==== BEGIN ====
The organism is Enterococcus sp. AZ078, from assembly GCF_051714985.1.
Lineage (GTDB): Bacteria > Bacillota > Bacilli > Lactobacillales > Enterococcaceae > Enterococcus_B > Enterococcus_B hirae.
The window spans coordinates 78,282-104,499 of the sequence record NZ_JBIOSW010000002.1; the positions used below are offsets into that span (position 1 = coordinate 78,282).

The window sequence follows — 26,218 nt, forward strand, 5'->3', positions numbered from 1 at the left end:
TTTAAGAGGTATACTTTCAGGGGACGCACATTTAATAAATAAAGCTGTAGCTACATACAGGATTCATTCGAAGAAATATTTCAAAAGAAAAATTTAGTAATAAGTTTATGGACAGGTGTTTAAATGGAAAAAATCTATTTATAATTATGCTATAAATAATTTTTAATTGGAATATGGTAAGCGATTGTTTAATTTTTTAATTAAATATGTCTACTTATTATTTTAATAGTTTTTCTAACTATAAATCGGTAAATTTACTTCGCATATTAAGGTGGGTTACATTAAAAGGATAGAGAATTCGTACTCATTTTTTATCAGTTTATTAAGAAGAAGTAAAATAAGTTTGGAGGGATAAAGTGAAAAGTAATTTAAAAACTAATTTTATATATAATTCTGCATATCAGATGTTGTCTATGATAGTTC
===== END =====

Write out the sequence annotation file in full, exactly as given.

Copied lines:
The organism is Enterococcus sp. AZ078, from assembly GCF_051714985.1.
Lineage (GTDB): Bacteria > Bacillota > Bacilli > Lactobacillales > Enterococcaceae > Enterococcus_B > Enterococcus_B hirae.
The window spans coordinates 78,282-104,499 of the sequence record NZ_JBIOSW010000002.1; the positions used below are offsets into that span (position 1 = coordinate 78,282).

The window sequence follows — 26,218 nt, forward strand, 5'->3', positions numbered from 1 at the left end:
TTTAAGAGGTATACTTTCAGGGGACGCACATTTAATAAATAAAGCTGTAGCTACATACAGGATTCATTCGAAGAAATATTTCAAAAGAAAAATTTAGTAATAAGTTTATGGACAGGTGTTTAAATGGAAAAAATCTATTTATAATTATGCTATAAATAATTTTTAATTGGAATATGGTAAGCGATTGTTTAATTTTTTAATTAAATATGTCTACTTATTATTTTAATAGTTTTTCTAACTATAAATCGGTAAATTTACTTCGCATATTAAGGTGGGTTACATTAAAAGGATAGAGAATTCGTACTCATTTTTTATCAGTTTATTAAGAAGAAGTAAAATAAGTTTGGAGGGATAAAGTGAAAAGTAATTTAAAAACTAATTTTATATATAATTCTGCATATCAGATGTTGTCTATGATAGTTC